and Eth. Καυναῖος
), a city of Caria, in the Peraea. [CARIA
] Strabo (p. 651) places Caunus west of Calynda. Caunus had dockyards and a closed harbour, that is, a harbour that could be closed. Above the city, on a height, was the fort Imbrus. Diodorus (20.27
) mentions two forts, Persicum and Heracleium.
The country was fertile, but unhealthy in summer and autumn, owing to the air and the abundance of fruit, of which we must suppose the people ate too much, as the fruit alone could not cause unhealthiness. Strabo's description of the position is not clear.
After mentioning Calynda, he says, “then Caunus, and a river near it, Calbis, deep, and having a navigable entrance, and between, Pisilis;” which means that Pisilis is between the Calbis and Caunus.
It is clear, then, that Caunus, according to Strabo, is not on the Calbis, as it is represented in some maps. If the Calbis, which is the Indus, or the large river Dalamon Tchy,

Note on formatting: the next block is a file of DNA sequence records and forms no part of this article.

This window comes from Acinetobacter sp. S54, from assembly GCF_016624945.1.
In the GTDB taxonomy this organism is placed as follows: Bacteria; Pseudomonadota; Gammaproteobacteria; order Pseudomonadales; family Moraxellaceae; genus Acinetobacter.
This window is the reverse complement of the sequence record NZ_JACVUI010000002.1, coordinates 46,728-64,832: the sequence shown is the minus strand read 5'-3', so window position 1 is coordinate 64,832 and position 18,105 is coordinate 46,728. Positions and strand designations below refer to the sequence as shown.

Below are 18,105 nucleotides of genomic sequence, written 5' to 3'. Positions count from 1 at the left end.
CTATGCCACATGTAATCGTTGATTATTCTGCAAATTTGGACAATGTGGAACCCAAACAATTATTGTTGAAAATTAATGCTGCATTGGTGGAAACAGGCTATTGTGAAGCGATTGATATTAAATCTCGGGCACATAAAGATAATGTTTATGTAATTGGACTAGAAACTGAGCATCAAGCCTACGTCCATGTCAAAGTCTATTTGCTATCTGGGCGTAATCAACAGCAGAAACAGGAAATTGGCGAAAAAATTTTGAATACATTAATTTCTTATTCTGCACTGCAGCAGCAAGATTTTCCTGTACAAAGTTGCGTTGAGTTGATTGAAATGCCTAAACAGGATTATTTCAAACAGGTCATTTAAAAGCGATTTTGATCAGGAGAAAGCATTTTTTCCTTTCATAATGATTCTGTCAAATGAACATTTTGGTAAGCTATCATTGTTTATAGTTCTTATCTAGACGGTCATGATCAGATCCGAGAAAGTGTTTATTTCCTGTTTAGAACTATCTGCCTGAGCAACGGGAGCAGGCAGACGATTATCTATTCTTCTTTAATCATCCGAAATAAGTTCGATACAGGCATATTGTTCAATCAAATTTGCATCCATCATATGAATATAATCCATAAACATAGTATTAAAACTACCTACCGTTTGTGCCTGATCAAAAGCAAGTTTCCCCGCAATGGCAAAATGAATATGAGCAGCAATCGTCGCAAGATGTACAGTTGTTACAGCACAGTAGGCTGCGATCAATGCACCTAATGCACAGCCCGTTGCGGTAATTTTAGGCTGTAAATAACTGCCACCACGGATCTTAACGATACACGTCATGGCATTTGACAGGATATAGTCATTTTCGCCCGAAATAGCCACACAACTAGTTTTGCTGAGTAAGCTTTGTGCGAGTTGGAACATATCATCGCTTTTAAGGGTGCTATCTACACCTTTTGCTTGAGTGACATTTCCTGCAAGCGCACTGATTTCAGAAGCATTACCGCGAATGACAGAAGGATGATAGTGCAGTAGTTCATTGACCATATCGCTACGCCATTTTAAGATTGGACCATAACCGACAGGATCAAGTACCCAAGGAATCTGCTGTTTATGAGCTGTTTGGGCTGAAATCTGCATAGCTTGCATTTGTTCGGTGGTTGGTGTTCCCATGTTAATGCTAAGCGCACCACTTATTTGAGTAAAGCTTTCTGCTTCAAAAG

is east of Pisilis, it is of course still further east of Caunus. Caunus is placed in some maps a little distance south of a lake on a stream which flows from it, and four or five miles from the sea; but the river is usually incorrectly marked the Calbis.
The site of Caunus is said to be now Kaiguez,
or some similar name.
But the ancient descriptions of the site of Caunus vary. Mela (1.16) places Caunus on the Calbis. Ptolemy (5.2
) places it east of the Calbis, and his description of the coast of Caria is exact.
But as he mentions no other river except the Calbis till we come to the Xanthus, he has omitted the Dalamon Tchy,
unless this is his Calbis. Pliny (5.28
), who proceeds from east to west in his description of this part of the coast, mentions the great river Indus, supposed to be the Calbis, and then “Oppidum Caunus liberum.” This confusion in the ancient authorities cannot be satisfactorily cleared by the aid of any modern authorities.
This part of the coast seems to have been very imperfectly examined. Kiepert places Caunus on the west side of the entrance of Portus Panormus.